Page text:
World Newsletter

19 MARCH 2020


China will strengthen international cooperation on novel coronavirus epidemic control and continue to provide assistance within its ability to countries affected by the epidemic, Xi Jinping, general secretary of the Communist Party of China Central Committee, said on Wednesday.

Xi made the remark when presiding over the meeting of the Standing Committee of the Political Bureau of the CPC Central Committee in which members analyzed the epidemic situation at home and abroad and its challenge to economic development.

Given that the epidemic is spreading across the world, Xi said that China should work closely with the World Health Organization, intensify analysis and prediction on global epidemic development, improve measures for dealing with the risk of imported infections and strengthen exchanges and cooperation with other countries.

Globally, the pandemic had caused 194,029 cases of infection as of Wednesday, according to the WHO.

Xi said the epidemic situation is improving at home, but China is still faced with new situations, especially the global spread of the virus as well as its negative impact on the world economy.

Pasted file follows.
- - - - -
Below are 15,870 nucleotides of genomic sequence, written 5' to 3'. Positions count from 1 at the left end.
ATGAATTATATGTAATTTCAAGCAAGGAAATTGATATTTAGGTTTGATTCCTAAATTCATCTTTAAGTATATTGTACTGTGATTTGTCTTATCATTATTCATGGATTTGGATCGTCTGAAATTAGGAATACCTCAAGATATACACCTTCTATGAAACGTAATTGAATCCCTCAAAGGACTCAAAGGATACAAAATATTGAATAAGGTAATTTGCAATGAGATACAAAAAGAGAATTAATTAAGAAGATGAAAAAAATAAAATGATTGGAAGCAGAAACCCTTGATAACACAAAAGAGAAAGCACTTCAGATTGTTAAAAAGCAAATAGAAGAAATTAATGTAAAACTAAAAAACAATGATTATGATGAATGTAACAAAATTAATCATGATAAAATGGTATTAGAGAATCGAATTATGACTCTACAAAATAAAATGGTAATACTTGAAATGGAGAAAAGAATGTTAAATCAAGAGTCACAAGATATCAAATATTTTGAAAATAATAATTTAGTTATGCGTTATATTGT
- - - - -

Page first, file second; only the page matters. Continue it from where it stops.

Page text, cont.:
Prevention and control work should be firmly implemented to avoid the reversal of China's hard-won improving epidemic situation, Xi said.

Meeting participants stressed the need to improve the mechanisms of data sharing, information disclosure and inspection of people entering China to prevent imported infections, according to a statement released after the meeting.

The meeting called for greater efforts to improve coordinating mechanisms of epidemic control strategies with other countries, enhance sharing of experience in prevention and treatment and advancing joint scientific research.

Participants agreed that the epidemic control work in priority regions, especially Hubei province and Wuhan, should remain consistent and cautious.

The meeting said patients in critical condition will be concentrated in high-level hospitals for better medical treatment, and work and production in Wuhan will be gradually resumed.

While control measures in other parts of Hubei will be canceled in an orderly manner, the meeting instructed local authorities to cooperate in sending stranded people out of Hubei and returning those stranded in other places through point-to-point or one-stop transfers.

With China's economy facing increasing downward pressure, Party committees and governments at all levels are instructed to actively promote work and production resumption in an orderly way to minimize the epidemic's impact, according to the meeting.



About 6,000 inbound travelers were received on Wednesday at the International Exhibition Center where they, as required, filled out health forms, registered identity information and waited for chartered transportation to their home areas.